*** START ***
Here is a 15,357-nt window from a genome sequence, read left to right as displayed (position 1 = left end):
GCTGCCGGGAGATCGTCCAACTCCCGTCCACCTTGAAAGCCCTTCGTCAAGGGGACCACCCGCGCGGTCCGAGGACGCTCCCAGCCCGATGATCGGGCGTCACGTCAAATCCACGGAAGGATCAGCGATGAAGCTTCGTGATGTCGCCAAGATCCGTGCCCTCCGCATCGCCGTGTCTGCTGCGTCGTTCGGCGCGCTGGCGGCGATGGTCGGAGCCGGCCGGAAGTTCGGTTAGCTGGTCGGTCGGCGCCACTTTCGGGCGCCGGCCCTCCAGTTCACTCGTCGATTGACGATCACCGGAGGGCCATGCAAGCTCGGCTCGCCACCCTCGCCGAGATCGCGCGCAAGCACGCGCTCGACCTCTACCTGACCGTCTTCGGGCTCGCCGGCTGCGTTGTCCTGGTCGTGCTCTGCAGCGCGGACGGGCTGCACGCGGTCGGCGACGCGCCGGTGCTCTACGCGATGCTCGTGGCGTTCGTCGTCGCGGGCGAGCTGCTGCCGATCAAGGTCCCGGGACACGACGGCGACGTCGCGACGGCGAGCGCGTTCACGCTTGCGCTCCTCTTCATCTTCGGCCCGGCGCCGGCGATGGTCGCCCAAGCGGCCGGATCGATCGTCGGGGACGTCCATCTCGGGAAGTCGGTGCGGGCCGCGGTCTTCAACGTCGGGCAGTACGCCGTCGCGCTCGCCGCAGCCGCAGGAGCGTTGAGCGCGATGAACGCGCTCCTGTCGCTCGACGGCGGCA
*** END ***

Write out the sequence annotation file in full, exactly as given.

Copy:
Here is a 15,357-nt window from a genome sequence, read left to right as displayed (position 1 = left end):
GCTGCCGGGAGATCGTCCAACTCCCGTCCACCTTGAAAGCCCTTCGTCAAGGGGACCACCCGCGCGGTCCGAGGACGCTCCCAGCCCGATGATCGGGCGTCACGTCAAATCCACGGAAGGATCAGCGATGAAGCTTCGTGATGTCGCCAAGATCCGTGCCCTCCGCATCGCCGTGTCTGCTGCGTCGTTCGGCGCGCTGGCGGCGATGGTCGGAGCCGGCCGGAAGTTCGGTTAGCTGGTCGGTCGGCGCCACTTTCGGGCGCCGGCCCTCCAGTTCACTCGTCGATTGACGATCACCGGAGGGCCATGCAAGCTCGGCTCGCCACCCTCGCCGAGATCGCGCGCAAGCACGCGCTCGACCTCTACCTGACCGTCTTCGGGCTCGCCGGCTGCGTTGTCCTGGTCGTGCTCTGCAGCGCGGACGGGCTGCACGCGGTCGGCGACGCGCCGGTGCTCTACGCGATGCTCGTGGCGTTCGTCGTCGCGGGCGAGCTGCTGCCGATCAAGGTCCCGGGACACGACGGCGACGTCGCGACGGCGAGCGCGTTCACGCTTGCGCTCCTCTTCATCTTCGGCCCGGCGCCGGCGATGGTCGCCCAAGCGGCCGGATCGATCGTCGGGGACGTCCATCTCGGGAAGTCGGTGCGGGCCGCGGTCTTCAACGTCGGGCAGTACGCCGTCGCGCTCGCCGCAGCCGCAGGAGCGTTGAGCGCGATGAACGCGCTCCTGTCGCTCGACGGCGGCA